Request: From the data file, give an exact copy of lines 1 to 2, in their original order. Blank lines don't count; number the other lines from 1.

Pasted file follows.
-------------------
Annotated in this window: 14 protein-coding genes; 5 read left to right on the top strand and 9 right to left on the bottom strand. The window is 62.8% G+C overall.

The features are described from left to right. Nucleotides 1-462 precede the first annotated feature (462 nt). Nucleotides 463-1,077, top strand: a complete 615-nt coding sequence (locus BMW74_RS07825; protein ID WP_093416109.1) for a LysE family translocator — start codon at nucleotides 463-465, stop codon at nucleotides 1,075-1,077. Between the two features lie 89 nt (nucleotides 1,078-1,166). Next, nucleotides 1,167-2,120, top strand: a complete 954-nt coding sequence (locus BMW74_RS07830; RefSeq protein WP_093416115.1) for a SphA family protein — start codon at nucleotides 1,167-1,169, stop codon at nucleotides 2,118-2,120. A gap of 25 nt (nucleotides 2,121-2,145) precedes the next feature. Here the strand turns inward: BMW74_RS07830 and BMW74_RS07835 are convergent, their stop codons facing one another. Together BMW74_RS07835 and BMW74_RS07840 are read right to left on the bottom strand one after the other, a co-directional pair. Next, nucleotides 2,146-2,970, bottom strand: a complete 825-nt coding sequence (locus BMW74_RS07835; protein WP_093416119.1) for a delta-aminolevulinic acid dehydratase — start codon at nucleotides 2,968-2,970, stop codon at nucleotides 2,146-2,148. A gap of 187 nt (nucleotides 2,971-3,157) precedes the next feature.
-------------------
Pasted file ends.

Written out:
Annotated in this window: 14 protein-coding genes; 5 read left to right on the top strand and 9 right to left on the bottom strand. The window is 62.8% G+C overall.

The features are described from left to right. Nucleotides 1-462 precede the first annotated feature (462 nt). Nucleotides 463-1,077, top strand: a complete 615-nt coding sequence (locus BMW74_RS07825; protein ID WP_093416109.1) for a LysE family translocator — start codon at nucleotides 463-465, stop codon at nucleotides 1,075-1,077. Between the two features lie 89 nt (nucleotides 1,078-1,166). Next, nucleotides 1,167-2,120, top strand: a complete 954-nt coding sequence (locus BMW74_RS07830; RefSeq protein WP_093416115.1) for a SphA family protein — start codon at nucleotides 1,167-1,169, stop codon at nucleotides 2,118-2,120. A gap of 25 nt (nucleotides 2,121-2,145) precedes the next feature. Here the strand turns inward: BMW74_RS07830 and BMW74_RS07835 are convergent, their stop codons facing one another. Together BMW74_RS07835 and BMW74_RS07840 are read right to left on the bottom strand one after the other, a co-directional pair. Next, nucleotides 2,146-2,970, bottom strand: a complete 825-nt coding sequence (locus BMW74_RS07835; protein WP_093416119.1) for a delta-aminolevulinic acid dehydratase — start codon at nucleotides 2,968-2,970, stop codon at nucleotides 2,146-2,148. A gap of 187 nt (nucleotides 2,971-3,157) precedes the next feature.